Wacky play almost results in MU score

SAN ANTONIO - The correct call for the bizarre final play of Wednesday's Alamo Bowl, said a Big 12 official who lives in Omaha, would have been for both Nebraska and Michigan to receive penalties for going onto the field and the Wolverines given an untimed down from where the previous play started.

"It doesn't matter if one side has 50 on the field and the other side has one. It's an equal foul," Kelly Saalfeld said today. "At the end of the season, I think crews from all conferences try to operate with a 'less is best' type of mentality."

Amid a scene of chaos and controversy at the Alamodome, Michigan's final play in a 32-28 loss nearly went down in infamy for the Huskers .

Before Nebraska defensive backs Zack Bowman and Titus Brothers knocked Michigan tight end Tyler Ecker out of bounds at the 13-yard line, Michigan had made seven laterals and advanced a fumble on a play that began at the Wolverines' 36. Nothing was apparently illegal. No whistle was blown, but everything else indicated the game had ended.

Dozens of NU players prematurely left their sideline to celebrate. News media and Michigan personnel followed on to the field. Alamo Bowl officials were wheeling a stage through the end zone. The public-address announcer declared a final score.

At least two game officials trotted toward the tunnel.

But Ecker was still running. Many Nebraska defenders simply stood and watched the 6-foot-6, 251-pound senior as he lumbered downfield, veering toward the UM sideline. Bowman and Brothers weren't taking any chances.

"It was a good thing me and Titus knocked that dude out of bounds," Bowman said. "If we didn't, he might have scored. It was crazy. I saw everybody running around everywhere. I didn't celebrate yet, because I didn't hear a whistle."

Clearly, the Huskers were fortunate no flag was thrown. A penalty, if both teams were flagged for leaving the sideline, could have meant a replay. If the Huskers had been the only team penalized, Michigan would have had one play to win it from near the NU 7-yard line.

"I got doused, and I kind of lost perspective," coach Bill Callahan said. "We thought the play was over. I thought the game was over in a couple instances. Evidently, it wasn't, so we were very fortunate that we stayed alert."

Michigan coach Lloyd Carr declined to share his feelings on the play, but he was visibly upset at the officials as he left the field.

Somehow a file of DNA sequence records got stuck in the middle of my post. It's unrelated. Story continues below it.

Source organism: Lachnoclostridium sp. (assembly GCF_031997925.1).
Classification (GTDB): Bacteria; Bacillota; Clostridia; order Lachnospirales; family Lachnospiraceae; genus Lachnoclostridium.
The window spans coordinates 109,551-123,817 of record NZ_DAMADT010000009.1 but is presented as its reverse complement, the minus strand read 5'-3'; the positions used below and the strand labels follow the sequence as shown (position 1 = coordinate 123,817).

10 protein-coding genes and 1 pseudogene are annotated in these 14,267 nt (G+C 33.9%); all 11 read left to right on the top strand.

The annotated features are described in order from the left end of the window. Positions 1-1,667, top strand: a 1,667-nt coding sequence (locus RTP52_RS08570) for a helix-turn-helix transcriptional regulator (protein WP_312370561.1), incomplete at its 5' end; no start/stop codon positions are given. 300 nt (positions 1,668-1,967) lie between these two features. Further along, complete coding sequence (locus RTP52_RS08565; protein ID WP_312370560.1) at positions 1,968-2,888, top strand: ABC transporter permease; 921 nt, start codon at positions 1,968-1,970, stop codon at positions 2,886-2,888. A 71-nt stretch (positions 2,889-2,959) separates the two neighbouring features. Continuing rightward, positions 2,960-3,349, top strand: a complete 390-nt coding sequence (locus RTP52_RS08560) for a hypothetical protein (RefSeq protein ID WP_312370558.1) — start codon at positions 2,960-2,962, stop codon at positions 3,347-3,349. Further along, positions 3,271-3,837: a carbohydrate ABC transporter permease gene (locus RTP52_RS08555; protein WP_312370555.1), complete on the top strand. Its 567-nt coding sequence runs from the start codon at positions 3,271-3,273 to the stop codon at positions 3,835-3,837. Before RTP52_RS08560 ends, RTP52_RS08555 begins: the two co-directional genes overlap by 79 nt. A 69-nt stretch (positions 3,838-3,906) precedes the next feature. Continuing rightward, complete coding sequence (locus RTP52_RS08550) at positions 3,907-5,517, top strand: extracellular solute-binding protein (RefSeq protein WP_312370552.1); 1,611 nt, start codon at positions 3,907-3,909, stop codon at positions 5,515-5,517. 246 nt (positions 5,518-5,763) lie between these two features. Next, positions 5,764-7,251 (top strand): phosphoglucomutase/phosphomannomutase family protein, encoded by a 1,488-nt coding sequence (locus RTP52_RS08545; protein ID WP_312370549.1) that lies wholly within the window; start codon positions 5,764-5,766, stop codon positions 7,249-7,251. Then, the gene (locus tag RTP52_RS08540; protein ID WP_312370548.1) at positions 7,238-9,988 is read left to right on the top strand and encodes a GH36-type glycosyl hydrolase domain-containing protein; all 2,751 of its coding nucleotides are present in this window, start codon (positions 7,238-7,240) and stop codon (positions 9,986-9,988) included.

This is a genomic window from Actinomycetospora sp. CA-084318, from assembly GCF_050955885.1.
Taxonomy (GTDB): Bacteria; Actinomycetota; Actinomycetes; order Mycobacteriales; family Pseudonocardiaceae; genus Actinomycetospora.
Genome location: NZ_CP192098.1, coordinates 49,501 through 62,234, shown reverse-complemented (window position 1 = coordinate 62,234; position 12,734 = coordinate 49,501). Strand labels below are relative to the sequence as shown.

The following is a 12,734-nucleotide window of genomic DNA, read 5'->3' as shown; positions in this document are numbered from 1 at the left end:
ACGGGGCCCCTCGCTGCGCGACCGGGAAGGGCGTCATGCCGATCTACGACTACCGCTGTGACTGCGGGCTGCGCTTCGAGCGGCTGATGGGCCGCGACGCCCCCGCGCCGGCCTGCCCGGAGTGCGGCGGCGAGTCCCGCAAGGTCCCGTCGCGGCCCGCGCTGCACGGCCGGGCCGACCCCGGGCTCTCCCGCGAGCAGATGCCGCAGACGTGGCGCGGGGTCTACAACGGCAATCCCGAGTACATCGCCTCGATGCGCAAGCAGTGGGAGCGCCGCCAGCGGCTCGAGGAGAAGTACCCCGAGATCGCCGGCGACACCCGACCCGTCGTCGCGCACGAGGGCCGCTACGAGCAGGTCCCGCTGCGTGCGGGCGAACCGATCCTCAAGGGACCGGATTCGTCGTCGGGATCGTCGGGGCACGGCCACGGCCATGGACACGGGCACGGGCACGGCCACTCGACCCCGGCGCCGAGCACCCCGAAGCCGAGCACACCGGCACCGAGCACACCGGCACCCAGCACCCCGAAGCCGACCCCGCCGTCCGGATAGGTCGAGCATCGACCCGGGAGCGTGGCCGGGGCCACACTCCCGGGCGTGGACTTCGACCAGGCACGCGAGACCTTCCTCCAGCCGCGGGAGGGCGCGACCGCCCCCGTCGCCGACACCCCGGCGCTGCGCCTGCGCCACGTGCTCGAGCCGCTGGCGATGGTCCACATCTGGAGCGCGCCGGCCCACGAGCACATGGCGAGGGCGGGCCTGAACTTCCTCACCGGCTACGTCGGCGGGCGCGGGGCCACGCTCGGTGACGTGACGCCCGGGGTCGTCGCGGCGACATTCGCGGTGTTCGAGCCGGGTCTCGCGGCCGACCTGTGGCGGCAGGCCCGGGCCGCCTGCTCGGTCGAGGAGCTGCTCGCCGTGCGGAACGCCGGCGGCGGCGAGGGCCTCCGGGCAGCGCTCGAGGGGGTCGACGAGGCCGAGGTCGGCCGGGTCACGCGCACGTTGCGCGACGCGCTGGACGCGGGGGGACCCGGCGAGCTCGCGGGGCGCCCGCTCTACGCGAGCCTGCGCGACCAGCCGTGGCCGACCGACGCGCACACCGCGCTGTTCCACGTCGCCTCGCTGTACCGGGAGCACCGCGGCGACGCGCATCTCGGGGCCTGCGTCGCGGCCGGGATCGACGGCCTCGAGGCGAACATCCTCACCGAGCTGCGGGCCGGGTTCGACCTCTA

"I don't know how that many people could end up on the field," Carr said. "I just don't know how that happened."

The final play was reminiscent of the famous, 1982 Cal-Stanford finish in which the Stanford band celebrated on the field as the Bears lateraled their way to a game-winning kickoff return.

On Wednesday, it all began at the Michigan 36-yard line. Michigan quarterback Chad Henne completed a second-down pass for 13 yards to Jason Avant.

Avant, after pitching the football to Steve Breaston, eventually got it back and threw a cross-field lateral, which lineman Mike Bihl fumbled. As the NU celebration began, Michigan running back Michael Hart grabbed the fumble at the UM 21. Hart pitched to Ecker, who took possession at the Wolverines' 25-yard line.

Ecker ran 62 yards before Bowman and Brothers teamed for the final hit.

Michigan gained 67 yards on the play and lost 16 for a net of 51. Regardless, the Wolverines failed to reach the end zone.

"My whole thing was to make sure (Ecker) got out of bounds," said Brothers, who lined up at the goal line as part of a prevent defense to start the play. "We weren't going to let him score."

Callahan said he watched the Bowman-Brothers tackle with an obstructed view. When the game finally ended, he was already talking with ESPN sideline reporter Erin Andrews.

"So I think ESPN gets a penalty, too," Callahan said.

"It was really a unique finish. I've never been a part of anything like that.

"It was a la Cal-Stanford."

And what if the officials had thrown a flag?

"I don't want to talk about that," Callahan said. "We're not going there."

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Jan 29, 2008 6:19 pm
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